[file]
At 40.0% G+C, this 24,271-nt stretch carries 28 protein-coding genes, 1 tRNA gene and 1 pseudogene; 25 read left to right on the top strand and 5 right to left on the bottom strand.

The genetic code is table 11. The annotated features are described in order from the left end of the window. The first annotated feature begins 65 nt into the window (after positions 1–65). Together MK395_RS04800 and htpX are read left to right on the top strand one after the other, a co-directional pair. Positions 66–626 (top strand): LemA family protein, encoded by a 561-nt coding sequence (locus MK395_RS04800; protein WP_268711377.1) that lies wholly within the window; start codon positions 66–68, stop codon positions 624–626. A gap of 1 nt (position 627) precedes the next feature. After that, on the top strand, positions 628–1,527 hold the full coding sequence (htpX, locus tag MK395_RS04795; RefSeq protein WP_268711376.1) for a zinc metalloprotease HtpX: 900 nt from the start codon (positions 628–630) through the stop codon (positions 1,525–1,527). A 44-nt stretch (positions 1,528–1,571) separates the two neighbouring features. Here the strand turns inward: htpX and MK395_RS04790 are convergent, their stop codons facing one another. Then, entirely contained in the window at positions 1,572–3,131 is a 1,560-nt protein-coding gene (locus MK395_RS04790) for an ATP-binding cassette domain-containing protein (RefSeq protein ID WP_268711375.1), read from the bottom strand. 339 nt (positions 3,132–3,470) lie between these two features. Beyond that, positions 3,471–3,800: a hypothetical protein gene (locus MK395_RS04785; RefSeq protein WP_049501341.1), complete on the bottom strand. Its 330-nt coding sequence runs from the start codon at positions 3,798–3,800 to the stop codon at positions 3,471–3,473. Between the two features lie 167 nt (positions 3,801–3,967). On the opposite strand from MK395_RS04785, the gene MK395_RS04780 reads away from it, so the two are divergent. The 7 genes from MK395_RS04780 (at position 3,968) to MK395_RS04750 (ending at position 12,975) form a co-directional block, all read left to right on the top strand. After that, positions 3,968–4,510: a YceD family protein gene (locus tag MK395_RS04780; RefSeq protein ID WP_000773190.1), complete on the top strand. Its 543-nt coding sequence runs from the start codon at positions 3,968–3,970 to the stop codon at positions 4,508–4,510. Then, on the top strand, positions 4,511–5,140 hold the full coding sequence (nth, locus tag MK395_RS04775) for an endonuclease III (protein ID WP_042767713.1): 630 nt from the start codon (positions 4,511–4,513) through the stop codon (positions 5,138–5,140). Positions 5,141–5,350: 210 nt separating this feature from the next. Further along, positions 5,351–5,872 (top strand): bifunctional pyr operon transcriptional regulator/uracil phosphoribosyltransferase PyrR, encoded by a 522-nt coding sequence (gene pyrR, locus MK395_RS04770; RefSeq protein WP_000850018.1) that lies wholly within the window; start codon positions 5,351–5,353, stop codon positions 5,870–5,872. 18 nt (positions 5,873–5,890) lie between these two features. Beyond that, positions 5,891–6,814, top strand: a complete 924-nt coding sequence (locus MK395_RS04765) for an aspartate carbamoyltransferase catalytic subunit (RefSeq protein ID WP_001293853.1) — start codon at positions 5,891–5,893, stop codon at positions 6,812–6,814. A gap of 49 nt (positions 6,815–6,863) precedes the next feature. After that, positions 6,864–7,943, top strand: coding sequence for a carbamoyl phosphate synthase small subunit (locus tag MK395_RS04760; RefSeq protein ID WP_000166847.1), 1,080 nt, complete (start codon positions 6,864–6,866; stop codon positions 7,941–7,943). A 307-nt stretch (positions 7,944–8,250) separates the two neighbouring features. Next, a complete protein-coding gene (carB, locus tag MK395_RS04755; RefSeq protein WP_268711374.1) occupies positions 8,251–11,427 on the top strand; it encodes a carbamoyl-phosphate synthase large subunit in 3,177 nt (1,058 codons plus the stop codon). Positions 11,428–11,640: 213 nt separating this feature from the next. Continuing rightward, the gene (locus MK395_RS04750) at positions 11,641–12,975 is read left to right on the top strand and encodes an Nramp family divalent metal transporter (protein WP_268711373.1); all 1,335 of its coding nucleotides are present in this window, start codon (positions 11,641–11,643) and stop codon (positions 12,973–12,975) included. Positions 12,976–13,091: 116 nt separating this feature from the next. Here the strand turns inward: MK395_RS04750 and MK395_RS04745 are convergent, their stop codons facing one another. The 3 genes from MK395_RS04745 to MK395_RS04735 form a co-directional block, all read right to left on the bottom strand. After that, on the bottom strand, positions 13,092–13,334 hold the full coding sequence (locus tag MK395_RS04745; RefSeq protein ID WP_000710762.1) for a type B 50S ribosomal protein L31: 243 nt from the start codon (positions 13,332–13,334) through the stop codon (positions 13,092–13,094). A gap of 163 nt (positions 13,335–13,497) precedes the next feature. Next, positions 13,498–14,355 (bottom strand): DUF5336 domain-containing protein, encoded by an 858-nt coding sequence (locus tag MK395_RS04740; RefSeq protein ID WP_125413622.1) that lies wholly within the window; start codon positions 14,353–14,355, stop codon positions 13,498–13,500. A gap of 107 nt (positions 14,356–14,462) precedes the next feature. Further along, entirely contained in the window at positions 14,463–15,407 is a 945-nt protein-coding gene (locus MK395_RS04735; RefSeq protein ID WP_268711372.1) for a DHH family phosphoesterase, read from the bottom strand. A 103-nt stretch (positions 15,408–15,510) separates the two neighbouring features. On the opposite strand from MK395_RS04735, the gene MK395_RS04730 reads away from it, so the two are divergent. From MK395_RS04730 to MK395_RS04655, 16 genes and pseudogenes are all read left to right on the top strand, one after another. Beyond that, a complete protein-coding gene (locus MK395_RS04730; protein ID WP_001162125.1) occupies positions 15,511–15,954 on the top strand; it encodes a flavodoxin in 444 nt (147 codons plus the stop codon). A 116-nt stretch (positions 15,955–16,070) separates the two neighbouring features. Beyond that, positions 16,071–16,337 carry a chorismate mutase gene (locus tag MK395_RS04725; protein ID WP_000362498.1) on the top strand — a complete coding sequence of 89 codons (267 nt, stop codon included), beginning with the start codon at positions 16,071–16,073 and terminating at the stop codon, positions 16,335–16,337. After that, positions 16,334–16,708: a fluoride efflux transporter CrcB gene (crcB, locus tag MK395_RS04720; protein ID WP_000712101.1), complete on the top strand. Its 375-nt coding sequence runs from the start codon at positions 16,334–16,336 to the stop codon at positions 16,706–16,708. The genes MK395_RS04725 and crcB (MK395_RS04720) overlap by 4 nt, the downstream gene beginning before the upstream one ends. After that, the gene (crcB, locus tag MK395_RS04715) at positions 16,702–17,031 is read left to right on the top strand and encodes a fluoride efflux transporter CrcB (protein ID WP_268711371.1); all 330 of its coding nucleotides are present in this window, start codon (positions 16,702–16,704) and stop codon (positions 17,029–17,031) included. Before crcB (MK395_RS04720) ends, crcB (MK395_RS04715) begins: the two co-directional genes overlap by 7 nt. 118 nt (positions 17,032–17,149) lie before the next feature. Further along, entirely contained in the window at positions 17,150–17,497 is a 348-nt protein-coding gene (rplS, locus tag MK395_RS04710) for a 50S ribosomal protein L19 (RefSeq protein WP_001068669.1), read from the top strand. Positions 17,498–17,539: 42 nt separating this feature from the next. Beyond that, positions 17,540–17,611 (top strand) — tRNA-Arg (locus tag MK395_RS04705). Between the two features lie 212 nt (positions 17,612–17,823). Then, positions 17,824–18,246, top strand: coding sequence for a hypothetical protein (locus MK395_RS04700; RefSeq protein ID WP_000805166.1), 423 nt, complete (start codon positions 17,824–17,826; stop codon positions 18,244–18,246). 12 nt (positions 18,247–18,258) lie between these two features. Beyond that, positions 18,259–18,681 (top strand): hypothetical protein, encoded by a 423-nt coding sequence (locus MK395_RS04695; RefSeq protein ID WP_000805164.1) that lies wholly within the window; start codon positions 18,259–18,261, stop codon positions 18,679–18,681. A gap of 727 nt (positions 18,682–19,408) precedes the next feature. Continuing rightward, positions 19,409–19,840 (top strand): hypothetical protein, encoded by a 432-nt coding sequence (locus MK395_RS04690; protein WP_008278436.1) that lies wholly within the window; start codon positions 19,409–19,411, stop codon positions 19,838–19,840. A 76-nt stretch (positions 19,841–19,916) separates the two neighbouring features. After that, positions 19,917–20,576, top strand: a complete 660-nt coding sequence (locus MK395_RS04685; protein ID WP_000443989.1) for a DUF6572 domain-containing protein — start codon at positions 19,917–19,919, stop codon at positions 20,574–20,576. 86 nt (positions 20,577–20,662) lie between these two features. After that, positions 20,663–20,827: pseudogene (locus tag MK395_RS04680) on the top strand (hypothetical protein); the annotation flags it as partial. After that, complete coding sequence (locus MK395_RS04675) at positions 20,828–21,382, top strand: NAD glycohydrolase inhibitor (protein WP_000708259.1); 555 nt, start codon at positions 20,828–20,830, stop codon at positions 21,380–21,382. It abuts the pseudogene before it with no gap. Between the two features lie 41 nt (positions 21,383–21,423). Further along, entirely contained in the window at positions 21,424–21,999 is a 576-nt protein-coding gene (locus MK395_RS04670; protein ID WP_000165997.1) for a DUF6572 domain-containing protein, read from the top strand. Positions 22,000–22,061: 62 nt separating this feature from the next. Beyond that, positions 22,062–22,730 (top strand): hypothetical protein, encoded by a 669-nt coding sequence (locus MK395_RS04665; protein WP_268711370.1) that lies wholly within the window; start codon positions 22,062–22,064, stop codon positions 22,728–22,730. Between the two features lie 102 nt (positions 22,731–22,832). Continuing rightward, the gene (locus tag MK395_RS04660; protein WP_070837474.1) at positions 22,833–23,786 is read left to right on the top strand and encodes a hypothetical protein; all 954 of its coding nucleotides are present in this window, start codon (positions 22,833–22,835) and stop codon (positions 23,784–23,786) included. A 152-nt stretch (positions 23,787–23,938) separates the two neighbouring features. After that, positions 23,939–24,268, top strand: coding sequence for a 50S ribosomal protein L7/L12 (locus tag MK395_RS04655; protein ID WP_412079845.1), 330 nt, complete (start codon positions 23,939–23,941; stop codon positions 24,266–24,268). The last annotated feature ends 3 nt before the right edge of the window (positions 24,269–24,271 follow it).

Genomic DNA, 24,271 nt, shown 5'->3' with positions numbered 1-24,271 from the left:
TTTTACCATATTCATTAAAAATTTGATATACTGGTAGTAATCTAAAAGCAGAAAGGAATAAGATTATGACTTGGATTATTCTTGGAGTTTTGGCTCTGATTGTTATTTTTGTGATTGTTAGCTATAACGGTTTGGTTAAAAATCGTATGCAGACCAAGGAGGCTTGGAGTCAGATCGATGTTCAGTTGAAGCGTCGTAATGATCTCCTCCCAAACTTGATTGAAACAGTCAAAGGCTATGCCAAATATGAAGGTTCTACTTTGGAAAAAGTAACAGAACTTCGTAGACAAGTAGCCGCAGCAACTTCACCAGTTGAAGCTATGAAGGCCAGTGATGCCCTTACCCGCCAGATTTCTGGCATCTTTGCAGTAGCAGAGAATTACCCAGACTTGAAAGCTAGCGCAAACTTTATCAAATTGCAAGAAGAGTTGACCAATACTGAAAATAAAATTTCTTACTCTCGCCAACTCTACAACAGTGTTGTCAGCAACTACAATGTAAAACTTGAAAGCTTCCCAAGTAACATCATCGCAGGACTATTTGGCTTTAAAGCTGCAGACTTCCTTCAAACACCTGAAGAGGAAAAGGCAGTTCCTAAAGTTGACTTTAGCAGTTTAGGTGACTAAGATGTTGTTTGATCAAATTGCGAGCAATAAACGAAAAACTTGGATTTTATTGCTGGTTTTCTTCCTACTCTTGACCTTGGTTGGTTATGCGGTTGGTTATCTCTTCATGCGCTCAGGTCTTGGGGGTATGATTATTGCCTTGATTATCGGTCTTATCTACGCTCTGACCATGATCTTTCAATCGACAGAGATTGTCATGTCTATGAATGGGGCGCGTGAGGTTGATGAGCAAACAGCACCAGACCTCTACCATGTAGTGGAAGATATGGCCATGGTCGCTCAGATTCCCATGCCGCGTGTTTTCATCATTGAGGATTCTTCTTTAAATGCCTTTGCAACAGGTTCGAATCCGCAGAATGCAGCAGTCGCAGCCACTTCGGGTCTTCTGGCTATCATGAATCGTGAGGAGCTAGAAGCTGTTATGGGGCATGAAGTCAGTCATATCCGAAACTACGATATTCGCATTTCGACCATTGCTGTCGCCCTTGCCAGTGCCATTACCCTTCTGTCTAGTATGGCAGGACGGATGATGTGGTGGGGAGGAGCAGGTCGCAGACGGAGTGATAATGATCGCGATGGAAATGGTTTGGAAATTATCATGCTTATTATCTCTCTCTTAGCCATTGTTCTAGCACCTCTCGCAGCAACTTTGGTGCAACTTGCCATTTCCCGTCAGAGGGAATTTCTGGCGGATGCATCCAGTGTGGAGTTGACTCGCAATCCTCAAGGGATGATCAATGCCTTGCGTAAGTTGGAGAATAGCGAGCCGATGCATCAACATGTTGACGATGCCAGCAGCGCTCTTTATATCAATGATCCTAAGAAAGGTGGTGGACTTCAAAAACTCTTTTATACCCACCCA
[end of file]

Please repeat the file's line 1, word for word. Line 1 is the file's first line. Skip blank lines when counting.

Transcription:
At 40.0% G+C, this 24,271-nt stretch carries 28 protein-coding genes, 1 tRNA gene and 1 pseudogene; 25 read left to right on the top strand and 5 right to left on the bottom strand.